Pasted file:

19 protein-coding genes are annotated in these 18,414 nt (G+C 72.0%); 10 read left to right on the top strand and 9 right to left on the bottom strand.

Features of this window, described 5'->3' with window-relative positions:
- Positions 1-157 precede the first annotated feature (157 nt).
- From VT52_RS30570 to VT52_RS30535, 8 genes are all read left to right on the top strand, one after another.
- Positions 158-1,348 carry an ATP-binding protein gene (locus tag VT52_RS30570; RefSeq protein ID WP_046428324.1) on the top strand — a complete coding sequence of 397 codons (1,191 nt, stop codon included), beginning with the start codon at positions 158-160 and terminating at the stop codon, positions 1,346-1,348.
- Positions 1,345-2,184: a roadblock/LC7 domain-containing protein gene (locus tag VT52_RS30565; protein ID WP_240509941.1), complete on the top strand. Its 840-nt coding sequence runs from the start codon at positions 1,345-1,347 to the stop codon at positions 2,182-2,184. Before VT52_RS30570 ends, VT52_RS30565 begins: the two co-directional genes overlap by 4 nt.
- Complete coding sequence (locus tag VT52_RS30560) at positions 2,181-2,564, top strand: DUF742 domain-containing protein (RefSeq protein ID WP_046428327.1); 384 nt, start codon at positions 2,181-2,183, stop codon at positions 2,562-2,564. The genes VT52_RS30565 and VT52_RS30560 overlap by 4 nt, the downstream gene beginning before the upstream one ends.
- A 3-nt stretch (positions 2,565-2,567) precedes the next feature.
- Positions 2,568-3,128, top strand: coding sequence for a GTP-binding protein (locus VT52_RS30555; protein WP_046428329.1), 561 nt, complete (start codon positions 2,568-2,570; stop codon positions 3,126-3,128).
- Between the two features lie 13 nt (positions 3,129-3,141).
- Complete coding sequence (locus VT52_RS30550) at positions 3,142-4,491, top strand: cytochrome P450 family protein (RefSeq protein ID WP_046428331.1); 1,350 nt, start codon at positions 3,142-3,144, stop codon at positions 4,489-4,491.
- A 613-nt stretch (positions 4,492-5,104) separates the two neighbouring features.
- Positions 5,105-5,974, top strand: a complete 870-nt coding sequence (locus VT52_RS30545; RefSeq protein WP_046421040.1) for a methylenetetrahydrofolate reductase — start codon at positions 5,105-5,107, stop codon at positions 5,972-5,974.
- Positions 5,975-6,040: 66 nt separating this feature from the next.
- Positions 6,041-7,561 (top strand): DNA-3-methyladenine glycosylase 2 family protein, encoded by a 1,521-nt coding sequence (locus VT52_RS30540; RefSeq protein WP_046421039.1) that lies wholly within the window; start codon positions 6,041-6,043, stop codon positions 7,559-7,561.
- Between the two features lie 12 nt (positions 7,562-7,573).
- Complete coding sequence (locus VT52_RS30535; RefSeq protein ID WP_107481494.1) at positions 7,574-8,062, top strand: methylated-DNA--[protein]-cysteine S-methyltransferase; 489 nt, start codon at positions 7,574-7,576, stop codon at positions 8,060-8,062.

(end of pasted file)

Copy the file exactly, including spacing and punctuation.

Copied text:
19 protein-coding genes are annotated in these 18,414 nt (G+C 72.0%); 10 read left to right on the top strand and 9 right to left on the bottom strand.

Features of this window, described 5'->3' with window-relative positions:
- Positions 1-157 precede the first annotated feature (157 nt).
- From VT52_RS30570 to VT52_RS30535, 8 genes are all read left to right on the top strand, one after another.
- Positions 158-1,348 carry an ATP-binding protein gene (locus tag VT52_RS30570; RefSeq protein ID WP_046428324.1) on the top strand — a complete coding sequence of 397 codons (1,191 nt, stop codon included), beginning with the start codon at positions 158-160 and terminating at the stop codon, positions 1,346-1,348.
- Positions 1,345-2,184: a roadblock/LC7 domain-containing protein gene (locus tag VT52_RS30565; protein ID WP_240509941.1), complete on the top strand. Its 840-nt coding sequence runs from the start codon at positions 1,345-1,347 to the stop codon at positions 2,182-2,184. Before VT52_RS30570 ends, VT52_RS30565 begins: the two co-directional genes overlap by 4 nt.
- Complete coding sequence (locus tag VT52_RS30560) at positions 2,181-2,564, top strand: DUF742 domain-containing protein (RefSeq protein ID WP_046428327.1); 384 nt, start codon at positions 2,181-2,183, stop codon at positions 2,562-2,564. The genes VT52_RS30565 and VT52_RS30560 overlap by 4 nt, the downstream gene beginning before the upstream one ends.
- A 3-nt stretch (positions 2,565-2,567) precedes the next feature.
- Positions 2,568-3,128, top strand: coding sequence for a GTP-binding protein (locus VT52_RS30555; protein WP_046428329.1), 561 nt, complete (start codon positions 2,568-2,570; stop codon positions 3,126-3,128).
- Between the two features lie 13 nt (positions 3,129-3,141).
- Complete coding sequence (locus VT52_RS30550) at positions 3,142-4,491, top strand: cytochrome P450 family protein (RefSeq protein ID WP_046428331.1); 1,350 nt, start codon at positions 3,142-3,144, stop codon at positions 4,489-4,491.
- A 613-nt stretch (positions 4,492-5,104) separates the two neighbouring features.
- Positions 5,105-5,974, top strand: a complete 870-nt coding sequence (locus VT52_RS30545; RefSeq protein WP_046421040.1) for a methylenetetrahydrofolate reductase — start codon at positions 5,105-5,107, stop codon at positions 5,972-5,974.
- Positions 5,975-6,040: 66 nt separating this feature from the next.
- Positions 6,041-7,561 (top strand): DNA-3-methyladenine glycosylase 2 family protein, encoded by a 1,521-nt coding sequence (locus VT52_RS30540; RefSeq protein WP_046421039.1) that lies wholly within the window; start codon positions 6,041-6,043, stop codon positions 7,559-7,561.
- Between the two features lie 12 nt (positions 7,562-7,573).
- Complete coding sequence (locus VT52_RS30535; RefSeq protein ID WP_107481494.1) at positions 7,574-8,062, top strand: methylated-DNA--[protein]-cysteine S-methyltransferase; 489 nt, start codon at positions 7,574-7,576, stop codon at positions 8,060-8,062.